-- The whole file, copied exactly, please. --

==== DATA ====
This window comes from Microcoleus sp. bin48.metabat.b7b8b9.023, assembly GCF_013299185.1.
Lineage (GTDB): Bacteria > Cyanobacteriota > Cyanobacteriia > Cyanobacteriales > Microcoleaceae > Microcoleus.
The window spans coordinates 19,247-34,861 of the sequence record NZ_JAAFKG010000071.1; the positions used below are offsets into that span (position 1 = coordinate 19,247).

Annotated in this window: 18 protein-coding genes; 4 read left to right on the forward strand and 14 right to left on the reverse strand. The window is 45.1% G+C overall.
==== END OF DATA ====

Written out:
This window comes from Microcoleus sp. bin48.metabat.b7b8b9.023, assembly GCF_013299185.1.
Lineage (GTDB): Bacteria > Cyanobacteriota > Cyanobacteriia > Cyanobacteriales > Microcoleaceae > Microcoleus.
The window spans coordinates 19,247-34,861 of the sequence record NZ_JAAFKG010000071.1; the positions used below are offsets into that span (position 1 = coordinate 19,247).

Annotated in this window: 18 protein-coding genes; 4 read left to right on the forward strand and 14 right to left on the reverse strand. The window is 45.1% G+C overall.